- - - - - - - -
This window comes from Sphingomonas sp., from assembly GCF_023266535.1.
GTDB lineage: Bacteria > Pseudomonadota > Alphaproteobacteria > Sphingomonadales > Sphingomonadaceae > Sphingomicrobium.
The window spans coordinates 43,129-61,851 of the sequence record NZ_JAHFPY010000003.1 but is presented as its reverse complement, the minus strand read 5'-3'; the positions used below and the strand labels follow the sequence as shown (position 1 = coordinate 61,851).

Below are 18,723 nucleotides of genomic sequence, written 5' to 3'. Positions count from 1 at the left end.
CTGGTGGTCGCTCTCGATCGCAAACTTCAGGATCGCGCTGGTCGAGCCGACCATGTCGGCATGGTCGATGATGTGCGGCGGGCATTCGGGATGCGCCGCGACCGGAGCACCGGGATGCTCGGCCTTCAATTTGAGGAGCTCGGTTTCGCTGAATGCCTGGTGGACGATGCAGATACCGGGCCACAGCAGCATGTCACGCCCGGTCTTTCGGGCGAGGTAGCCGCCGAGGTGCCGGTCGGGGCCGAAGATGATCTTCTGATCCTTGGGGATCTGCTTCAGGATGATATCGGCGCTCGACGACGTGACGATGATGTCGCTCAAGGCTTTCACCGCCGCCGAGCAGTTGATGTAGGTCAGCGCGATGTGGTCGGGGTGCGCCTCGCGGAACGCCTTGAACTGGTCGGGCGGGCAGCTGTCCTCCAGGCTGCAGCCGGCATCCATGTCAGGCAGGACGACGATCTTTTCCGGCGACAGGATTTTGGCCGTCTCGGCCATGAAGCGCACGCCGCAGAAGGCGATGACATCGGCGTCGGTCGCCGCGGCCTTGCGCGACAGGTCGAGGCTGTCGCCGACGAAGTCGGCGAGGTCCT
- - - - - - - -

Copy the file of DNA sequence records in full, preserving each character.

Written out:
This window comes from Sphingomonas sp., from assembly GCF_023266535.1.
GTDB lineage: Bacteria > Pseudomonadota > Alphaproteobacteria > Sphingomonadales > Sphingomonadaceae > Sphingomicrobium.
The window spans coordinates 43,129-61,851 of the sequence record NZ_JAHFPY010000003.1 but is presented as its reverse complement, the minus strand read 5'-3'; the positions used below and the strand labels follow the sequence as shown (position 1 = coordinate 61,851).

Below are 18,723 nucleotides of genomic sequence, written 5' to 3'. Positions count from 1 at the left end.
CTGGTGGTCGCTCTCGATCGCAAACTTCAGGATCGCGCTGGTCGAGCCGACCATGTCGGCATGGTCGATGATGTGCGGCGGGCATTCGGGATGCGCCGCGACCGGAGCACCGGGATGCTCGGCCTTCAATTTGAGGAGCTCGGTTTCGCTGAATGCCTGGTGGACGATGCAGATACCGGGCCACAGCAGCATGTCACGCCCGGTCTTTCGGGCGAGGTAGCCGCCGAGGTGCCGGTCGGGGCCGAAGATGATCTTCTGATCCTTGGGGATCTGCTTCAGGATGATATCGGCGCTCGACGACGTGACGATGATGTCGCTCAAGGCTTTCACCGCCGCCGAGCAGTTGATGTAGGTCAGCGCGATGTGGTCGGGGTGCGCCTCGCGGAACGCCTTGAACTGGTCGGGCGGGCAGCTGTCCTCCAGGCTGCAGCCGGCATCCATGTCAGGCAGGACGACGATCTTTTCCGGCGACAGGATTTTGGCCGTCTCGGCCATGAAGCGCACGCCGCAGAAGGCGATGACATCGGCGTCGGTCGCCGCGGCCTTGCGCGACAGGTCGAGGCTGTCGCCGACGAAGTCGGCGAGGTCCT